Sen. Stumpf applauds E-12 education budget bill
ST. PAUL, Minn. – Senator LeRoy Stumpf (DFL- Plummer) announced the E-12 education budget bill passed on April 11 and will be heard in the finance committee next week. The bill makes critical investments in classrooms, reduces property taxes for families and businesses and makes education funding more equitable for Northern Minnesota by increasing the state commitment to funding schools.
“I’m proud of the work of the Senate E-12 Finance Division and the commitment this bill makes to our children and schools,” Stumpf said. “We invested in funding for early education and statewide all-day kindergarten and included millions to buy down school levies and cut property taxes, reversing the harmful trend of forcing property taxpayers to pay for basic education programs.”
Key components of the bill include:
• Funding all-day kindergarten: $130 million investment to provide the opportunity for all Minnesota students to participate in all-day kindergarten to improve literacy and math skills.
• Basic Funding Formula Increase: The $100 million investment for classroom education will help ensure school districts have stable and equitable resources.
• Early childhood education: $44 million for scholarships to help lower-income families attend early childhood education programs.
• Special Education Investment: $9 million to provide additional resources for children and reduces paperwork for instructors.
• Makes changes in the state’s testing system for students.
One of the key elements of the bill Sen. Stumpf worked on is the $150 million in levy reductions converted to state aid, which will reduce property taxes for Minnesota families and businesses. “We just can’t afford the double digit property taxes families have endured in the past ten years,” said Stumpf. “This provision will help equalize school funding across the state, and will especially help districts that have difficulty passing local school levies.”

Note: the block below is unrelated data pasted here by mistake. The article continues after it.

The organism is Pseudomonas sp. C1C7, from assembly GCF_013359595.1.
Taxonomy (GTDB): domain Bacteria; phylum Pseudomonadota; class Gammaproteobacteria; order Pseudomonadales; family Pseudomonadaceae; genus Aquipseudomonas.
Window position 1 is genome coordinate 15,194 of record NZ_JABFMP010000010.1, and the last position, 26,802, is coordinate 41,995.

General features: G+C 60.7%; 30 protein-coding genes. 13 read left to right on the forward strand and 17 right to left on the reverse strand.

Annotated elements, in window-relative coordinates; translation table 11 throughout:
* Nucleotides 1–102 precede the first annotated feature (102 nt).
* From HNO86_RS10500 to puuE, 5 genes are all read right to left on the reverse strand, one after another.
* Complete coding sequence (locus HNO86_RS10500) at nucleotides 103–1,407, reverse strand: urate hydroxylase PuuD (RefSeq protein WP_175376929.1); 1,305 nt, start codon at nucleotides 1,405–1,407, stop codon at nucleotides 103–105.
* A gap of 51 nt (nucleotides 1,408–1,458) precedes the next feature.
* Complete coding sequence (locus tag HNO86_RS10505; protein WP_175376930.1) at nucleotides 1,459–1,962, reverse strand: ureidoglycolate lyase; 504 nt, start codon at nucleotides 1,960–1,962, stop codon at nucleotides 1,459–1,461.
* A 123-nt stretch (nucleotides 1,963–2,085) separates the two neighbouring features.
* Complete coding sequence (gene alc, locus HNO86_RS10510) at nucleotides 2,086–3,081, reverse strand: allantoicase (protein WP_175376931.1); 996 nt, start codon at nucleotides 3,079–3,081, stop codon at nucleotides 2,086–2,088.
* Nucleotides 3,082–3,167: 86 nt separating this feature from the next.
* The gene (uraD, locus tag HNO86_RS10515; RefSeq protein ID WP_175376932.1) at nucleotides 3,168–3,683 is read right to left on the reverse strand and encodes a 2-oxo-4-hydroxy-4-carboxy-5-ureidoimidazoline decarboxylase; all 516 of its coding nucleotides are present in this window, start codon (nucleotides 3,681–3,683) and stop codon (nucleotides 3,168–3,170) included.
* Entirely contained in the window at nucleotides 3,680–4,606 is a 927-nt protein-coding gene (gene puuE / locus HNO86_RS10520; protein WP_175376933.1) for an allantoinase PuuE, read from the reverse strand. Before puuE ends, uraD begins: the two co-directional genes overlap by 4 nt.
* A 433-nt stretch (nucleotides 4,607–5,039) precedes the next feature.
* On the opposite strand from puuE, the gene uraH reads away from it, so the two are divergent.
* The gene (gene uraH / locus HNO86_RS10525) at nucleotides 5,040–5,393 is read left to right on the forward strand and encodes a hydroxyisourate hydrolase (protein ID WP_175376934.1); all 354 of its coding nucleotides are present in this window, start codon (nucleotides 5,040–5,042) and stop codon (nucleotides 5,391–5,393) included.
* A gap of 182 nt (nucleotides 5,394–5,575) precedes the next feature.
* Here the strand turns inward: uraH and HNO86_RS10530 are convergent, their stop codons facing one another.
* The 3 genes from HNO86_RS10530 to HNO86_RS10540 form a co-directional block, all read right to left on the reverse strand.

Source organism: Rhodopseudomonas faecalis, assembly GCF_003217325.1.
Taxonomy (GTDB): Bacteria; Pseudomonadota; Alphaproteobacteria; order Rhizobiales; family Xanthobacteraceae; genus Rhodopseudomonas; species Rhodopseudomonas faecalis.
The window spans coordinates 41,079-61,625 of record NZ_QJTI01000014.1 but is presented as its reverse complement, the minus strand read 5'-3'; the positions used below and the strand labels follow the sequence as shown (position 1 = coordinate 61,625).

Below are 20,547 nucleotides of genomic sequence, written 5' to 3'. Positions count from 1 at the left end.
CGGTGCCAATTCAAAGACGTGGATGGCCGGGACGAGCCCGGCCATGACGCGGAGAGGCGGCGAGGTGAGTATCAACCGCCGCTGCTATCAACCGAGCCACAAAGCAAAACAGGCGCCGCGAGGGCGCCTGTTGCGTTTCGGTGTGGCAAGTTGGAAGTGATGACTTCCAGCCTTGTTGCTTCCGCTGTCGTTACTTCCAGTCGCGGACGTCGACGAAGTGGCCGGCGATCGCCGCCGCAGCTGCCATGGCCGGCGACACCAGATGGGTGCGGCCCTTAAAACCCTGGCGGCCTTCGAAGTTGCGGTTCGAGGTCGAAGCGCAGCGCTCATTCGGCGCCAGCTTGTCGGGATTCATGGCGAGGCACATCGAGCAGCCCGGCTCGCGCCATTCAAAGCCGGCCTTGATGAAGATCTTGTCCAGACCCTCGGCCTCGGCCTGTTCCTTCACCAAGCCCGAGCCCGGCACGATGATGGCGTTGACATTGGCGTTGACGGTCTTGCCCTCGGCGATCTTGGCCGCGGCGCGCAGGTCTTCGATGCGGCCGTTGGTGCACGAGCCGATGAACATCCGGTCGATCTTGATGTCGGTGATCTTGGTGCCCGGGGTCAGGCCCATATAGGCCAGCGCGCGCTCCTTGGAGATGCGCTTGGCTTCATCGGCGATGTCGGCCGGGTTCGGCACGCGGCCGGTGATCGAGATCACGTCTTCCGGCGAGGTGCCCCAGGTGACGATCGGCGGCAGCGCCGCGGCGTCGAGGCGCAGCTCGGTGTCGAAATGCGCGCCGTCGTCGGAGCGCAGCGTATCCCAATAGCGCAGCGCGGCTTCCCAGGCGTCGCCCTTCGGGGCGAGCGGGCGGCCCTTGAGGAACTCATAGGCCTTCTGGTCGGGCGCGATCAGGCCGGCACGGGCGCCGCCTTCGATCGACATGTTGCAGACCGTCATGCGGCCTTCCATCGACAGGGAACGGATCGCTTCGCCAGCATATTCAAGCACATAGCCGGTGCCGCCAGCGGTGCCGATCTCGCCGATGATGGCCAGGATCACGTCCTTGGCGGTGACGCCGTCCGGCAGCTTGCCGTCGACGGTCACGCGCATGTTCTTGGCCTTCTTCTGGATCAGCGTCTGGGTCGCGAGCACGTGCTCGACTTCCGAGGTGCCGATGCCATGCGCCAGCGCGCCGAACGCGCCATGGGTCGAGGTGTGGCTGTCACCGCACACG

In addition to passing the education bill, the Senate made significant progress toward completing its budget this week as committees approved major finance bills for colleges and universities, the court system, and state government agencies, including veteran services. At the same time, senators gathered hours of public testimony as they continued to craft budget bills in the areas of health and human services, environment, economic development and agriculture.
“Although work on the budget is not complete, this week’s significant progress reflects our commitment to building a budget around a balanced approach that makes critical new investments, smart reforms, and strategic cuts,” Stumpf said. “All of our budget proposals make much-needed investments to improve the quality of life across Minnesota while pushing for cost-saving reforms that ensure taxpayers are getting the best value for their dollar.”
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